Quality pumps the success story behind environment-friendly Mornington Peninsula winery
Australian wineries face a number of challenges in their quest to make and bottle fine wine, and of all the technical hurdles confronting the winemaker accessing and storage of sufficient water of the right quality, is perhaps the most fundamental.
One Victorian winery, The Port Phillip Estate at Red Hill on the Mornington Peninsula, illustrates one extremity of the challenge, because it has no access to mains water and must collect, store, clean and dispose of its own supply.
The Port Phillip Estate, and its sister site Kooyong Winery, specialise in production of premium quality table wines from red and white grapes, including pinot noir and shiraz, and sauvignon blanc, pinot gris and chardonnay. The total area under wine is about 55 hectares.
No winemaking is done at the Port Phillip Estate. This reduces its demand for water, but because wine made at Kooyong Winery is bottled at Port Phillip, it still needs a supply of quality potable water – and its capacity must be flexible. This is because Port Phillip Estate also is used to bottle other wineries' product made at Kooyong under contract. In good years, considerable contract work can result.
Along with a cellar door, accommodation and a stunning, fine-dining restaurant, the Port Phillip Estate site houses a bottling hall and underground storage area. The building is made of rammed-earth with walls 500 mm thick. It recesses into the hillside to ensure a uniformly cool temperature in the storage areas.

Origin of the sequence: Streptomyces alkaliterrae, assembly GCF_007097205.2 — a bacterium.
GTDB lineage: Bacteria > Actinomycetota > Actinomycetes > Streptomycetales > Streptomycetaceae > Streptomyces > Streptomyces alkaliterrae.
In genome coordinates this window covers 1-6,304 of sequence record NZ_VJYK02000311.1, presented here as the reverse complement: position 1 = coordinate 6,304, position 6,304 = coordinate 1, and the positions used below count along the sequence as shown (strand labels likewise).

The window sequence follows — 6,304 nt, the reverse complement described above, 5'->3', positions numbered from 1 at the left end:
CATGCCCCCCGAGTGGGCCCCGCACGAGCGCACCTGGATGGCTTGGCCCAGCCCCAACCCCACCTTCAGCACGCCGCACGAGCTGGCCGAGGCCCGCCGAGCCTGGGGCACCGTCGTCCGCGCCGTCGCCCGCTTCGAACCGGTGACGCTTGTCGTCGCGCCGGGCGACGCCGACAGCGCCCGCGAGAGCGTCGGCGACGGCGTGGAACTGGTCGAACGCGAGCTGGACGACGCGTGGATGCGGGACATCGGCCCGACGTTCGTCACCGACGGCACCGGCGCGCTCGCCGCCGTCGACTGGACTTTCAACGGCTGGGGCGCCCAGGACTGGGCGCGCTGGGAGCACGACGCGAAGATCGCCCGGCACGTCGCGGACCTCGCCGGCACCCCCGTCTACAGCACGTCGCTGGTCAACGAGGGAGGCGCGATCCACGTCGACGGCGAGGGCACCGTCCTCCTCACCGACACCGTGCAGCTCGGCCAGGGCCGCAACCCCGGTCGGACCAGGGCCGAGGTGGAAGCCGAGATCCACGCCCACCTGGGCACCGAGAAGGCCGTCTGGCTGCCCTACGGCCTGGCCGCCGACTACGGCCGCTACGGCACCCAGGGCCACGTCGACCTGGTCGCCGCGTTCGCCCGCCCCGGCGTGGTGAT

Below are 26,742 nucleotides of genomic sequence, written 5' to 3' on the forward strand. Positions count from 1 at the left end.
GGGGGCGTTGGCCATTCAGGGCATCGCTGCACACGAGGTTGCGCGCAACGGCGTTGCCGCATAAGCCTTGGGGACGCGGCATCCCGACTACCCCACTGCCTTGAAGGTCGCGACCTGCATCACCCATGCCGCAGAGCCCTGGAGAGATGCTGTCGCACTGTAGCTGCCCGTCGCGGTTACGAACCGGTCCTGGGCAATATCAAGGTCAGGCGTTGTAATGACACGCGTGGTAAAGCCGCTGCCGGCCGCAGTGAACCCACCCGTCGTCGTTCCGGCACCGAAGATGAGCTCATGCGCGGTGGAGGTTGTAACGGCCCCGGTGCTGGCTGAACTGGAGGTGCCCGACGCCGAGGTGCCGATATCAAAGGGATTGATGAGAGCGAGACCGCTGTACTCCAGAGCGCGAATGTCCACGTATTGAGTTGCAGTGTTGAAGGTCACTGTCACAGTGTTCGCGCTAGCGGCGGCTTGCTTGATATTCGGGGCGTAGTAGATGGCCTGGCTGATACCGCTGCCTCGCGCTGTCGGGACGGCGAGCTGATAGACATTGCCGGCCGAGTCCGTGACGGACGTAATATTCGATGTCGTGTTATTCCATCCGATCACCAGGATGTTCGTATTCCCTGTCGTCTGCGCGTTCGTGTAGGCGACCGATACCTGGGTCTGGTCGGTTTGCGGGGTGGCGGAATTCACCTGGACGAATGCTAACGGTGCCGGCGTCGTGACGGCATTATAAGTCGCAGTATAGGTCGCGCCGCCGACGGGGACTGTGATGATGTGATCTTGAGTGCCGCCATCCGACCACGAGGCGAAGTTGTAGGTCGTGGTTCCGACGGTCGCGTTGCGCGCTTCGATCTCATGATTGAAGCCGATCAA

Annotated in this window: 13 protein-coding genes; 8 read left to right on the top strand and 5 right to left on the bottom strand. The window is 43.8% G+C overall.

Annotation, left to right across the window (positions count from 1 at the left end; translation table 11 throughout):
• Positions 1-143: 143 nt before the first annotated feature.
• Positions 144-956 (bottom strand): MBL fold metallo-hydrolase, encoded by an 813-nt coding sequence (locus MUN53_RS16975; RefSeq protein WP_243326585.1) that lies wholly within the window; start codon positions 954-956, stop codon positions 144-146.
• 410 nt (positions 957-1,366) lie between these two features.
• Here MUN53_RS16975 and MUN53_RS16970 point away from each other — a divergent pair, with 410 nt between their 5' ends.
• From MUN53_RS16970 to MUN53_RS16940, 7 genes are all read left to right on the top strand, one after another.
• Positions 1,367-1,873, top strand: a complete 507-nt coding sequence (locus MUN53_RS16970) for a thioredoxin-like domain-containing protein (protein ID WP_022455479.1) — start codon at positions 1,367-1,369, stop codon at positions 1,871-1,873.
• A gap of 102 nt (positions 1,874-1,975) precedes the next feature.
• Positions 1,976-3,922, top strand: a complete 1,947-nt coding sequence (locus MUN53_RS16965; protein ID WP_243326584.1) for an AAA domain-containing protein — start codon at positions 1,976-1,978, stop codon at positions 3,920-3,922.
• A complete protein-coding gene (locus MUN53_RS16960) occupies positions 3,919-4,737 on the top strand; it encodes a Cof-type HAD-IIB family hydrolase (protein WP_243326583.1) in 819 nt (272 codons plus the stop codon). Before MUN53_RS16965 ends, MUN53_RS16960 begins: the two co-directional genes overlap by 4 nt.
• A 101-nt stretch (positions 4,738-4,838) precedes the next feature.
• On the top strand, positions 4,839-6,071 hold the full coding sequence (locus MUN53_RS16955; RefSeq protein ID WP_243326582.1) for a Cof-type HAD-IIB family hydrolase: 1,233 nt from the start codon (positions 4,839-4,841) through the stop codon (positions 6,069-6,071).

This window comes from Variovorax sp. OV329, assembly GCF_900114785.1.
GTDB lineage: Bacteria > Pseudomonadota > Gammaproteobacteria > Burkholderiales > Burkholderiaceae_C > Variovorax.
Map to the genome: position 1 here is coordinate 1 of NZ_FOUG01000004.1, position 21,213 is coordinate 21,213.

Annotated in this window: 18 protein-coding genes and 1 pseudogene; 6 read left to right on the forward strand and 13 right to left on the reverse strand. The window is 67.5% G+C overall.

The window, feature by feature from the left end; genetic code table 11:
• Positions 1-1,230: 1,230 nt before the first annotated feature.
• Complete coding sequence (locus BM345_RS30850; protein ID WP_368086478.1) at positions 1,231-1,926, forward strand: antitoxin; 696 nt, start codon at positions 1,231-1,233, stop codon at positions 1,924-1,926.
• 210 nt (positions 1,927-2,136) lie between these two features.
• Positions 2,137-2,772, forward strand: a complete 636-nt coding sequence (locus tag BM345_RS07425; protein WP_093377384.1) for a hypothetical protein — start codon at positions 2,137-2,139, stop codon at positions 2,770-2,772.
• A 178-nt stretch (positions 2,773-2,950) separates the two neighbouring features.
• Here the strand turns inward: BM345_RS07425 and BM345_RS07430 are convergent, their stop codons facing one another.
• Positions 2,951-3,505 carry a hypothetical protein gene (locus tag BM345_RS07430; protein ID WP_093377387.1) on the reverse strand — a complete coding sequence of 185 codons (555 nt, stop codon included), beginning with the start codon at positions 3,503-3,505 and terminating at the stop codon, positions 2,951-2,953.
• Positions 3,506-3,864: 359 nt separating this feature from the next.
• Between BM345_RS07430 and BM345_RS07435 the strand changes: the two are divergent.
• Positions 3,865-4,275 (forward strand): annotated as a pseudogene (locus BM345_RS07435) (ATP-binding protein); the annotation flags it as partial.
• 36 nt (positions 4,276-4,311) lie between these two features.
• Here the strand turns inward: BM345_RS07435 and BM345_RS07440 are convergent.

The building has 14 tanks of varying sizes, all with full temperature control, with a total capacity of 220,000 litres. Its bottling line capacity is 4000 bottles per hour. Its first year of bottling was 2009.
The Grundfos Solution
Port Phillip Estate harvests rain water into a gravity fed 300,000L concrete tank. Water is then purified to drinking quality via an Edson Water Technologies™, filtration/treatment system.
Potable drinking water is pumped to a reservoir header at the top of the building, from which it is distributed by gravity feed.
Wastewater is reclaimed onsite in a black-water treatment facility. As no winemaking is performed at Port Phillip, there is minimal organic and solids loading in the wastewater.
Most of the water, heated to 90°C, is used to sterilise the bottling line. The relatively clean hot water washings are forwarded to a holding tank for cooling before discharge to waste. Surprisingly, no water is used for bottle cleaning. Instead, high purity sterile compressed air does the job.
Tanks emptied of stored wine are washed with a gentle cleaning solution. Nevertheless, washings and rinsings are forwarded to a tank for neutralisation before disposal to the treatment facility, after which they are stored in a holding pond and are used to irrigate the vineyard.